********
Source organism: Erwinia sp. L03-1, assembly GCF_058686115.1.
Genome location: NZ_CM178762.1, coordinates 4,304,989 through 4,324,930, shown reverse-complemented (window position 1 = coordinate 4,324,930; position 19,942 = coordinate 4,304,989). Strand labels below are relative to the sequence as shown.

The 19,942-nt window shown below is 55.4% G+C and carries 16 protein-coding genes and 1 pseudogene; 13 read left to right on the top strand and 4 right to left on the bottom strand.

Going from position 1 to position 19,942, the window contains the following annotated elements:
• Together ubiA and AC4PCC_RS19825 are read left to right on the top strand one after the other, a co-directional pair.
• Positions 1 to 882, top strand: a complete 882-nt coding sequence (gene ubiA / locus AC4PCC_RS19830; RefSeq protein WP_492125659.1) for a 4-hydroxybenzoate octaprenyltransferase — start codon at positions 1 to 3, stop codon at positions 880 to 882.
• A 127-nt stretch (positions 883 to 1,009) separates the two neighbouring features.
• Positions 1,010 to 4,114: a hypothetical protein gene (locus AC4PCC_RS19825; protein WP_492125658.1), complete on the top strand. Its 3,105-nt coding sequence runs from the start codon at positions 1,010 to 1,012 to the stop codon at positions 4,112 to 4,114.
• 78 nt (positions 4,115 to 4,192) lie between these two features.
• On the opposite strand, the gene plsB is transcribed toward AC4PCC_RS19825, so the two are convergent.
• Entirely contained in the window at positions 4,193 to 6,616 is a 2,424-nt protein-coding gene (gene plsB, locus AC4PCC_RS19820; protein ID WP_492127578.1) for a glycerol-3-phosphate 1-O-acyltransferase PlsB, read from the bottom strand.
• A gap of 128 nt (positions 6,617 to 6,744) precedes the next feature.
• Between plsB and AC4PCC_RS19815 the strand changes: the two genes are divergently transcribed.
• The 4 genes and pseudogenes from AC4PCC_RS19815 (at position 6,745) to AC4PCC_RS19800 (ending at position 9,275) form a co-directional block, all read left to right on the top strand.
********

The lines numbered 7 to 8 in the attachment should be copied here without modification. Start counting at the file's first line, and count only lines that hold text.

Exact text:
• A 127-nt stretch (positions 883 to 1,009) separates the two neighbouring features.
• Positions 1,010 to 4,114: a hypothetical protein gene (locus AC4PCC_RS19825; protein WP_492125658.1), complete on the top strand. Its 3,105-nt coding sequence runs from the start codon at positions 1,010 to 1,012 to the stop codon at positions 4,112 to 4,114.